Clinical researchers need to be able to take advantage of the information donated by research participants, Kush said. “If only half of it is understandable and meaningful when it’s received, then you’ve wasted their time and their participation.”

Ideally, an administrationwide focus to improve data exchange would exist, so patients can have easy and cheap, if not for free, access their health information, McGraw said. A key to this would be interoperability, which is the ability of different health IT systems and software applications to communicate, exchange data, and use shared data.

Three Challenges

Amy Abernethy, chief medical officer for Flatiron Health, said the push to improve interoperability is fundamental for better care for individuals, “but it will actually not solve getting data research-ready.” Flatiron develops cloud-based data tools to advance cancer research through better patient data collection, and pharmaceutical company Roche acquired the New York-based company for $1.9 billion in an agreement reached last month.

Much of the valuable information in health records rests in medical case notes or nursing notes which are in PDF formats and difficult to use in research. Supporting interoperability in research will require three fundamental steps, she said.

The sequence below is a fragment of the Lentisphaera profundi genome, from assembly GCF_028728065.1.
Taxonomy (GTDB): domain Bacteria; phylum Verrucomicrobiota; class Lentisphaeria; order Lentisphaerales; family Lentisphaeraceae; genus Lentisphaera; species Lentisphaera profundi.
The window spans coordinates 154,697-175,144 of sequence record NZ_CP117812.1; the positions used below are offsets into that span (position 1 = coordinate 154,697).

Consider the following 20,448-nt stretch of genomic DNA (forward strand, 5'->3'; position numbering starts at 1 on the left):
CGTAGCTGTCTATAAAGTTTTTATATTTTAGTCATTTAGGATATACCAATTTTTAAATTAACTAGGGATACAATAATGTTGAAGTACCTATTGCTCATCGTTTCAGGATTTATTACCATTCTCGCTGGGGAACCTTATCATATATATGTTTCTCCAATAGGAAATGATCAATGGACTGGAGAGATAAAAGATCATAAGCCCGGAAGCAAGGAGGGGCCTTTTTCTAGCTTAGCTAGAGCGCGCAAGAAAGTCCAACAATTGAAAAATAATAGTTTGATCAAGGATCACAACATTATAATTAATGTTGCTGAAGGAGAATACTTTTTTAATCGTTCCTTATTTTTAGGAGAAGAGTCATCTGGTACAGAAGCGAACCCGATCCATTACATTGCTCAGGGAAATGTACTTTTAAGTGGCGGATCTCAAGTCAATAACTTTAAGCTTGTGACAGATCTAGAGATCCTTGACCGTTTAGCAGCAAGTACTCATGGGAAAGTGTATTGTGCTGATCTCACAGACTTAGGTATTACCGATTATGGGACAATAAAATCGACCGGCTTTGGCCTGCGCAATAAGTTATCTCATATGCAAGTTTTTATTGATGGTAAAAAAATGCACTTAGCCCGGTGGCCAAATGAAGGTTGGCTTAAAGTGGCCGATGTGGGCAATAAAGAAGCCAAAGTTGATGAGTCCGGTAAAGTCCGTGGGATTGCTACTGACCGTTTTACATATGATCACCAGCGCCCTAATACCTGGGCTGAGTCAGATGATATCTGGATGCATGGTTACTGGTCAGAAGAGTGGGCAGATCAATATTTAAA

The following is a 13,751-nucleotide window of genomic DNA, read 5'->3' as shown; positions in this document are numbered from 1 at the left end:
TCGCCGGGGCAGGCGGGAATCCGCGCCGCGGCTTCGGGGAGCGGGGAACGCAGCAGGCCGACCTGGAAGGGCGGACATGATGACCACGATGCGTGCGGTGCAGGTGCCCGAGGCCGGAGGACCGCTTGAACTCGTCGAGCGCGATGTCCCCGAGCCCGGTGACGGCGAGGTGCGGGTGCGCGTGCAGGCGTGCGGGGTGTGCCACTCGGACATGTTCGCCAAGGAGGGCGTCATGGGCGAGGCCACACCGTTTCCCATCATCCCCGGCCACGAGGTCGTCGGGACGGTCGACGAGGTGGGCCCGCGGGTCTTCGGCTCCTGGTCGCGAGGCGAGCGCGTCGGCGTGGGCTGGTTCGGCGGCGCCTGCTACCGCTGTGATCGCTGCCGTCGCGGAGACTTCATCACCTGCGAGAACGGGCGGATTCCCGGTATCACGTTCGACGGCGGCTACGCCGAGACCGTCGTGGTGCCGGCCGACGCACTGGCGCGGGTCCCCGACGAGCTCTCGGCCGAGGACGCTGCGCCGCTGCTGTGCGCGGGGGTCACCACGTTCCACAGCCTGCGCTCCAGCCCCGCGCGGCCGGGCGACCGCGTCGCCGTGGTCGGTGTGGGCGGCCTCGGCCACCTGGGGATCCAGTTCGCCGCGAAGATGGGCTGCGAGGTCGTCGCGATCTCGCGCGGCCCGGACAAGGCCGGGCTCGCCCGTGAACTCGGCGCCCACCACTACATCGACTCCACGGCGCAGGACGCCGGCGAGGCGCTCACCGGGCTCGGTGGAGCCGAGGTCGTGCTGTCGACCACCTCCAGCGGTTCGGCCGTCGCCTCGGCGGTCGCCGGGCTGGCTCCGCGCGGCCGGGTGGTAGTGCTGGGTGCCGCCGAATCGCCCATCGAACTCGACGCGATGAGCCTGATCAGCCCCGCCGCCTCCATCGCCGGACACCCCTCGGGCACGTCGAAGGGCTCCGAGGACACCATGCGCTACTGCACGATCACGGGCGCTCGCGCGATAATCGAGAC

First, there needs to be a way to aggregate data across tens of thousands—and even millions—of patients quickly, as opposed to moving the data as single records. Secondly, when those data are downloaded, they must be input using a common format that’s analyzable.

Laboratory data, like hemoglobin levels, can be easily mapped into a common format to get research rapidly.

“The stuff that’s really hard to get research ready is the stuff that lives in PDFs and unstructured documents,” she said. “They’re stuck on a server over in the corner and hard to get at. We spend a lot of time at Flatiron just figuring out where they reside.”

Third, researchers need to have the right patient permissions to use their information, or remove any identifying information before they use it and then link that aggregated data, which she said is a complicated process that requires third-party linking applications.